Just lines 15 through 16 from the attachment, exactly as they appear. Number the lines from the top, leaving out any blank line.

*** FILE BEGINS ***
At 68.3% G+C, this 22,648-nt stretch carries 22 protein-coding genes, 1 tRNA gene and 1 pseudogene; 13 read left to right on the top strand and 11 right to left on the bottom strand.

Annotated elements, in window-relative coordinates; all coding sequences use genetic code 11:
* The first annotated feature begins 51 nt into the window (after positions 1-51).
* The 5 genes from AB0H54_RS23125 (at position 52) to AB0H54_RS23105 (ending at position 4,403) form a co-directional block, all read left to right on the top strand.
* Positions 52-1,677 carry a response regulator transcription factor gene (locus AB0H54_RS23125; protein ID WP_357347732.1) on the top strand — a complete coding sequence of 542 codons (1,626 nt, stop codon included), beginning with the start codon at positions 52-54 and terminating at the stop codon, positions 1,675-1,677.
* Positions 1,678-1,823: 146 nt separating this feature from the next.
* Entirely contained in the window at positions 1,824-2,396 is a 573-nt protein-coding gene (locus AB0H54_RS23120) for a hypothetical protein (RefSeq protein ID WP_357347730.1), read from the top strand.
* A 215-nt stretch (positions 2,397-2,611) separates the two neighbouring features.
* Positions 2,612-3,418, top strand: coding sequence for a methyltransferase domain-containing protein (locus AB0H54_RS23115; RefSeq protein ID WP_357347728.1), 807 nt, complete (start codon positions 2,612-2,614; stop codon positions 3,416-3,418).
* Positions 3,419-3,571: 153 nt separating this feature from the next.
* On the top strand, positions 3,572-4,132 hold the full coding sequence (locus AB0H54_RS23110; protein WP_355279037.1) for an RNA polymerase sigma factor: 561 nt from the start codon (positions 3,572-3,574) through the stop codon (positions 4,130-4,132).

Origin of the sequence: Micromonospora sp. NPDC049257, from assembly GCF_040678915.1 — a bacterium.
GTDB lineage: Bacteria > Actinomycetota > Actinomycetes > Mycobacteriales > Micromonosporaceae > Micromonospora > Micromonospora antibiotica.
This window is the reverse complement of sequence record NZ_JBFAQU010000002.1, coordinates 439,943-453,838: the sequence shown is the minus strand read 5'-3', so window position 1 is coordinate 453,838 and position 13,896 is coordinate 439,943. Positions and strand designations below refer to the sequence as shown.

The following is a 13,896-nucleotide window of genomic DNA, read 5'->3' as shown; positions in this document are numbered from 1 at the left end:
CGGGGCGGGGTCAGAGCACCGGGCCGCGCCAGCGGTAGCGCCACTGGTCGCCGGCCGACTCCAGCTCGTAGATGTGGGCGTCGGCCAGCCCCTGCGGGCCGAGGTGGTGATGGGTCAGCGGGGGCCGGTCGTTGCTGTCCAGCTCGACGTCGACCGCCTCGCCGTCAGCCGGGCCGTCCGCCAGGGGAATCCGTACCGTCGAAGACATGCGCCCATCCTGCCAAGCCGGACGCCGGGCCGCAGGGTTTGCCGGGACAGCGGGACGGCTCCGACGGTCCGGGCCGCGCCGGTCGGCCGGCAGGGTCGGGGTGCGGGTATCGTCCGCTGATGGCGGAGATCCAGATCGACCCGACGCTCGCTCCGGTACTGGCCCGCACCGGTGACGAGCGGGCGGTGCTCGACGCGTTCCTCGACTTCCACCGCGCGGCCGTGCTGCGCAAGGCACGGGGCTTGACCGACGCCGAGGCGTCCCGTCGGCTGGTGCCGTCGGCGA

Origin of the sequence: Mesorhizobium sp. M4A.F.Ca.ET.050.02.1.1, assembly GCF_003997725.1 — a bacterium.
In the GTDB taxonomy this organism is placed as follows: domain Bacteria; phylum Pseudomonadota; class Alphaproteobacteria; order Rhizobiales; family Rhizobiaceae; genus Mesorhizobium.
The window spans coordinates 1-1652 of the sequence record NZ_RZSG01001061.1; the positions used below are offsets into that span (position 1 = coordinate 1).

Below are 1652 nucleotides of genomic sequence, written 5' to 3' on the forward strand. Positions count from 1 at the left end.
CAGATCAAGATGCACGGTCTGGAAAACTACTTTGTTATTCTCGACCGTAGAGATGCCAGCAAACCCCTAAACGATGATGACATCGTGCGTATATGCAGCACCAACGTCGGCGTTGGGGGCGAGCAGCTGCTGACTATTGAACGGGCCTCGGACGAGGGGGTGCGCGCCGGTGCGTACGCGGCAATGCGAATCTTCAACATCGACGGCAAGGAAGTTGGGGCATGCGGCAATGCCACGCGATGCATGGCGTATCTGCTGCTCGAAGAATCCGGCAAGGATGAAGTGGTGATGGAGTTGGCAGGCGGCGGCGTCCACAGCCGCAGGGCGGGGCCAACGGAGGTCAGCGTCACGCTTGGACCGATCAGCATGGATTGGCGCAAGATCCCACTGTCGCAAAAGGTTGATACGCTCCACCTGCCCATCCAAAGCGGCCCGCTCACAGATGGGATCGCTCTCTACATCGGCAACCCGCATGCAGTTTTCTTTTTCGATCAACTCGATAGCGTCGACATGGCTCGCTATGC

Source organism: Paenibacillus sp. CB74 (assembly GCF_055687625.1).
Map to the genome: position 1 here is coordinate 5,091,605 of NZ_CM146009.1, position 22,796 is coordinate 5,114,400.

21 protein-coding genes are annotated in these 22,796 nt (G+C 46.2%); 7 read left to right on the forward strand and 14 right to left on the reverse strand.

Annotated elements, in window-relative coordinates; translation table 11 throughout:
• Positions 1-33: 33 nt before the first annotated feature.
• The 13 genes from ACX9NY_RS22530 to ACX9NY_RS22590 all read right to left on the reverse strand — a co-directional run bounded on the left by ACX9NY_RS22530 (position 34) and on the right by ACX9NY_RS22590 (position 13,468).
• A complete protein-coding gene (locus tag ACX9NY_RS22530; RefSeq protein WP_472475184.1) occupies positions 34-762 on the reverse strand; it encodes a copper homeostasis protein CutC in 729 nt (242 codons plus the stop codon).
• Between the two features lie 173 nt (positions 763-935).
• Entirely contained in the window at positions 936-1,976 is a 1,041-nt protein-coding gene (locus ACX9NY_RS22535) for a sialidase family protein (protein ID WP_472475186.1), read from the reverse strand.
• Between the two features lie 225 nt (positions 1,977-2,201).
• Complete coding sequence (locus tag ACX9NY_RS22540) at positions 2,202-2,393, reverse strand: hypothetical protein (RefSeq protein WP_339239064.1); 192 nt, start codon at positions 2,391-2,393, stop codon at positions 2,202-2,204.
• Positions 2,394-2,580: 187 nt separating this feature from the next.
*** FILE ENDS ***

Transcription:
The following is a 13,896-nucleotide window of genomic DNA, read 5'->3' as shown; positions in this document are numbered from 1 at the left end:
CGGGGCGGGGTCAGAGCACCGGGCCGCGCCAGCGGTAGCGCCACTGGTCGCCGGCCGACTCCAGCTCGTAGATGTGGGCGTCGGCCAGCCCCTGCGGGCCGAGGTGGTGATGGGTCAGCGGGGGCCGGTCGTTGCTGTCCAGCTCGACGTCGACCGCCTCGCCGTCAGCCGGGCCGTCCGCCAGGGGAATCCGTACCGTCGAAGACATGCGCCCATCCTGCCAAGCCGGACGCCGGGCCGCAGGGTTTGCCGGGACAGCGGGACGGCTCCGACGGTCCGGGCCGCGCCGGTCGGCCGGCAGGGTCGGGGTGCGGGTATCGTCCGCTGATGGCGGAGATCCAGATCGACCCGACGCTCGCTCCGGTACTGGCCCGCACCGGTGACGAGCGGGCGGTGCTCGACGCGTTCCTCGACTTCCACCGCGCGGCCGTGCTGCGCAAGGCACGGGGCTTGACCGACGCCGAGGCGTCCCGTCGGCTGGTGCCGTCGGCGA